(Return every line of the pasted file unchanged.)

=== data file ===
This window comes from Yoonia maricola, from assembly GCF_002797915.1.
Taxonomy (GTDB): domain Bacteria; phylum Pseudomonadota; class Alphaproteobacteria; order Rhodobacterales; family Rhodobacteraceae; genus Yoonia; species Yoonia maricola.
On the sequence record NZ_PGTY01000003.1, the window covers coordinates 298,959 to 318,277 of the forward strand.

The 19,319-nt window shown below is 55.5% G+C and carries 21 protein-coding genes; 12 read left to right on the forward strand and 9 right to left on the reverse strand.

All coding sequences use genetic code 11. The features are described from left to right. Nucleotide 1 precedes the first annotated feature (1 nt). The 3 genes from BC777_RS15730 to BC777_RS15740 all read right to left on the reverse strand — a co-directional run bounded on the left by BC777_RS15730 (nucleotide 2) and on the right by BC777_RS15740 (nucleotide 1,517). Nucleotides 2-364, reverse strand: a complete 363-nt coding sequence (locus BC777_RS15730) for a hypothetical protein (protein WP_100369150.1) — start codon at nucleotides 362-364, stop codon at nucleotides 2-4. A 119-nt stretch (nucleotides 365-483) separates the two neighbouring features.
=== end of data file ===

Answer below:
This window comes from Yoonia maricola, from assembly GCF_002797915.1.
Taxonomy (GTDB): domain Bacteria; phylum Pseudomonadota; class Alphaproteobacteria; order Rhodobacterales; family Rhodobacteraceae; genus Yoonia; species Yoonia maricola.
On the sequence record NZ_PGTY01000003.1, the window covers coordinates 298,959 to 318,277 of the forward strand.

The 19,319-nt window shown below is 55.5% G+C and carries 21 protein-coding genes; 12 read left to right on the forward strand and 9 right to left on the reverse strand.

All coding sequences use genetic code 11. The features are described from left to right. Nucleotide 1 precedes the first annotated feature (1 nt). The 3 genes from BC777_RS15730 to BC777_RS15740 all read right to left on the reverse strand — a co-directional run bounded on the left by BC777_RS15730 (nucleotide 2) and on the right by BC777_RS15740 (nucleotide 1,517). Nucleotides 2-364, reverse strand: a complete 363-nt coding sequence (locus BC777_RS15730) for a hypothetical protein (protein WP_100369150.1) — start codon at nucleotides 362-364, stop codon at nucleotides 2-4. A 119-nt stretch (nucleotides 365-483) separates the two neighbouring features.